Bridge-in & Bridge-out

Bridge-in process


  • Alice: user that wants to bridge in

  • SideCar: some kind of dapp server or Botanix server that helps users with pegins and has access to an index of the bitcoin chain (like an esplora or so)

  • Minting contract on the Spiderchain EVM

  • Botanix chain validators: anyone running a Spiderchain EVM in validating mode (not applicable yet)


  1. Alice creates her ethereum public key.

  2. Alice sends [ethAddrress] to SideCar. SideCar will query the Spiderchain EVM via RPC to get the current aggregated public key i.e FROST pubkey.

  3. SideCar will send all necessary components for a Gateway Address (GA) to the Spiderchain EVM via RPC to get a GA. Note that the RPC to get a GA is purely a utility that abstracts away the complexity of generating the taproot address. To verify, SideCar can generate the same taproot address. Additinally this RPC node should be authenticated or rate-limited. Without a rate-limiting method this utlity method is subject to spam attack.

  4. The Spiderchain EVM will combine this info with the FROST pubkey to create the internal key for her taproot gateway address: I = FROST + H(FROST | ethAddress ) * G. The taproot would then be calculated using the taproot equation Q = I + TapTweak(I | S) * G. And she sends her pegin transaction to that taproot address on the Bitcoin chain. Additional tapscripts will include the safe spend path. More to come on that in a different spec.

  5. Alice sends her sats to her gateway address.

  6. After the bitcoin transaction reaches N confirmations, the SideCar takes the transaction and constructs the pegin proof by combining the tx, the block it was confirmed (merkle proof), the block height at which the tx was confirmed and the most recent block headers between the block the tx got confirmed in and the tip.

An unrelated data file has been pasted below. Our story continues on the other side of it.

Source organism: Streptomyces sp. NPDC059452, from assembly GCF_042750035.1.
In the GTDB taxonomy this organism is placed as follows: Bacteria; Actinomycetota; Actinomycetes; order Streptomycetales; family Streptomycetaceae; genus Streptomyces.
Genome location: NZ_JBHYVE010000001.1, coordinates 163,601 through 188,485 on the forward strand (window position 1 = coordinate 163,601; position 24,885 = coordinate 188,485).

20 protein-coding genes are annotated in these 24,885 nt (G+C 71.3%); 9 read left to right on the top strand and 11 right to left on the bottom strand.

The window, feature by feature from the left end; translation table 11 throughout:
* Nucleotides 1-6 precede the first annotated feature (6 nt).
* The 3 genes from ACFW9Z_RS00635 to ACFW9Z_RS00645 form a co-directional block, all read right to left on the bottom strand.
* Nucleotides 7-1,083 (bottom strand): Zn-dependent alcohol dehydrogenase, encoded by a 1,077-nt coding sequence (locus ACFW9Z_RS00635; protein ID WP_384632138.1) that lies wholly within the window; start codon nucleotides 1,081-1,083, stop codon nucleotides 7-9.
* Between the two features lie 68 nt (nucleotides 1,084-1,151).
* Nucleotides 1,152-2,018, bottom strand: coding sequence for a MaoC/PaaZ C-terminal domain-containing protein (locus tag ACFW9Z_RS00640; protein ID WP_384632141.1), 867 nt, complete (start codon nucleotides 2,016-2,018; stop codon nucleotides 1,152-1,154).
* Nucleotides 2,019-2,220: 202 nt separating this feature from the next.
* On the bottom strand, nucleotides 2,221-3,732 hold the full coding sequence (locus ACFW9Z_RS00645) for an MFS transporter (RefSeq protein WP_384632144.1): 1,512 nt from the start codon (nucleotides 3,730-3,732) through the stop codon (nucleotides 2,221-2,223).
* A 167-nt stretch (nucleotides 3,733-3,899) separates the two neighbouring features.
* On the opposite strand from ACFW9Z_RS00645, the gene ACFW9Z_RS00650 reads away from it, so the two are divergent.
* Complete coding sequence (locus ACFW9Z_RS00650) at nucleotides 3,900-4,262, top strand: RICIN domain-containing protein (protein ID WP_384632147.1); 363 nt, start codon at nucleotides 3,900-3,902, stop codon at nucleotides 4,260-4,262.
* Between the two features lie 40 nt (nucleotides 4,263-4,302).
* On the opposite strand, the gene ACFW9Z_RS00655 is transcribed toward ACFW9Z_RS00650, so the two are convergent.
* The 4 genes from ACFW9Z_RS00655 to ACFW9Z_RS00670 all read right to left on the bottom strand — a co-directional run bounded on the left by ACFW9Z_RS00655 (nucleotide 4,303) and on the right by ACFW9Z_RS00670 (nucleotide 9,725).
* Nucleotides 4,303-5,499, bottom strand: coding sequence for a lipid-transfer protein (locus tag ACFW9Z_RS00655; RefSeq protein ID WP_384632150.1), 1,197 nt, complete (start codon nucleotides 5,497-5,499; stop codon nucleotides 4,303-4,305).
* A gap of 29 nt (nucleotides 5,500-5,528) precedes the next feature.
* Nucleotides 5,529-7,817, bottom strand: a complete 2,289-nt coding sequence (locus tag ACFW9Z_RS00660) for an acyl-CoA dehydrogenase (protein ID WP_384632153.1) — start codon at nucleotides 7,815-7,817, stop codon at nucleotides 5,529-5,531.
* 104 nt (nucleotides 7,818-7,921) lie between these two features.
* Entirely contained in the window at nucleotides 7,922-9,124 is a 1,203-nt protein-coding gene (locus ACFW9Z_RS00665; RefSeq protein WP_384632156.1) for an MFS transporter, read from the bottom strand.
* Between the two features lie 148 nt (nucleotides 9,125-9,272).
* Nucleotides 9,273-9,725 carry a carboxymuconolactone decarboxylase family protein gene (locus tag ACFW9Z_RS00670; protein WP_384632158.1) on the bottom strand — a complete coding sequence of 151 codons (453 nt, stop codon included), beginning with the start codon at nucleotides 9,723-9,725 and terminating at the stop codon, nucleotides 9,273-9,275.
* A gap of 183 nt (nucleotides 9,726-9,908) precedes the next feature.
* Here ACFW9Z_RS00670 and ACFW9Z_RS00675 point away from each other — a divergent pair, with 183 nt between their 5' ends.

7. The SideCar generates a Spiderchain pegin tx calling into the Minting contract providing Alice's information and the pegin proof. SideCar will manage its own Spiderchain Eth account and provide the gas for the pegin tx.

    NOTE: It's important to note that the above two steps could be done by Alice, but the helper just makes it so that Alice doesn't have to construct her pegin proof, doesn't need a Bitcoin node and doesn't need to know how to call into the Minting contract. Advanced peginners might want to do this themselves, but in this simple UX flow, some stateless helper can easily do it.

  8. The contract will check if the pegin increments Alice's pegin block height and emit a Mint event containing the pegin data on success. It will also mint the amount to Alice.

  9. Any chain validator, both when applying the tx to mempool or when validating a block, monitors for events of this type from this contract and performs a check to validate the proof. This can happen outside of EVM execution, probably right after a tx or block executions summary is communicated to some upstream layer.

NOTE: Calls into the Minting contract are supposed to somehow be free of gas, but are required to pass these additional consensus checks.

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